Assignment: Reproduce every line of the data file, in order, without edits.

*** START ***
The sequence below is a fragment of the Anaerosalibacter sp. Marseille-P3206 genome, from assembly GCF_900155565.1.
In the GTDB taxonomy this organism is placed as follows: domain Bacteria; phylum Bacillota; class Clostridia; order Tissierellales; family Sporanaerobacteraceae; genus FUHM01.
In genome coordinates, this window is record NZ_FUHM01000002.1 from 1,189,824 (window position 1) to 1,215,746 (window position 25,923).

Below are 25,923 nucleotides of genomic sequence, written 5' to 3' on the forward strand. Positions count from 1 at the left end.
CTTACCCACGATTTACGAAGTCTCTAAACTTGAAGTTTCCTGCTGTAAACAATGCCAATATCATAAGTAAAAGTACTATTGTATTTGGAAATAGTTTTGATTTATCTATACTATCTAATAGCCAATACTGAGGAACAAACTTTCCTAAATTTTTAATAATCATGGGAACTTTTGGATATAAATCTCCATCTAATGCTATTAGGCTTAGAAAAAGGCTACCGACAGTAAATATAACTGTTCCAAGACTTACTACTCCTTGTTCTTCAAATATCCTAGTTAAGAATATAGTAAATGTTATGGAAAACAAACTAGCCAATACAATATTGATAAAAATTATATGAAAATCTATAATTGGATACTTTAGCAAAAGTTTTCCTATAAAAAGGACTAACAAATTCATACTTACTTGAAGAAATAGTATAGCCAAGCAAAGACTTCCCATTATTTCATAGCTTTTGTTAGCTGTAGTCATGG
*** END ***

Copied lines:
The sequence below is a fragment of the Anaerosalibacter sp. Marseille-P3206 genome, from assembly GCF_900155565.1.
In the GTDB taxonomy this organism is placed as follows: domain Bacteria; phylum Bacillota; class Clostridia; order Tissierellales; family Sporanaerobacteraceae; genus FUHM01.
In genome coordinates, this window is record NZ_FUHM01000002.1 from 1,189,824 (window position 1) to 1,215,746 (window position 25,923).

Below are 25,923 nucleotides of genomic sequence, written 5' to 3' on the forward strand. Positions count from 1 at the left end.
CTTACCCACGATTTACGAAGTCTCTAAACTTGAAGTTTCCTGCTGTAAACAATGCCAATATCATAAGTAAAAGTACTATTGTATTTGGAAATAGTTTTGATTTATCTATACTATCTAATAGCCAATACTGAGGAACAAACTTTCCTAAATTTTTAATAATCATGGGAACTTTTGGATATAAATCTCCATCTAATGCTATTAGGCTTAGAAAAAGGCTACCGACAGTAAATATAACTGTTCCAAGACTTACTACTCCTTGTTCTTCAAATATCCTAGTTAAGAATATAGTAAATGTTATGGAAAACAAACTAGCCAATACAATATTGATAAAAATTATATGAAAATCTATAATTGGATACTTTAGCAAAAGTTTTCCTATAAAAAGGACTAACAAATTCATACTTACTTGAAGAAATAGTATAGCCAAGCAAAGACTTCCCATTATTTCATAGCTTTTGTTAGCTGTAGTCATGG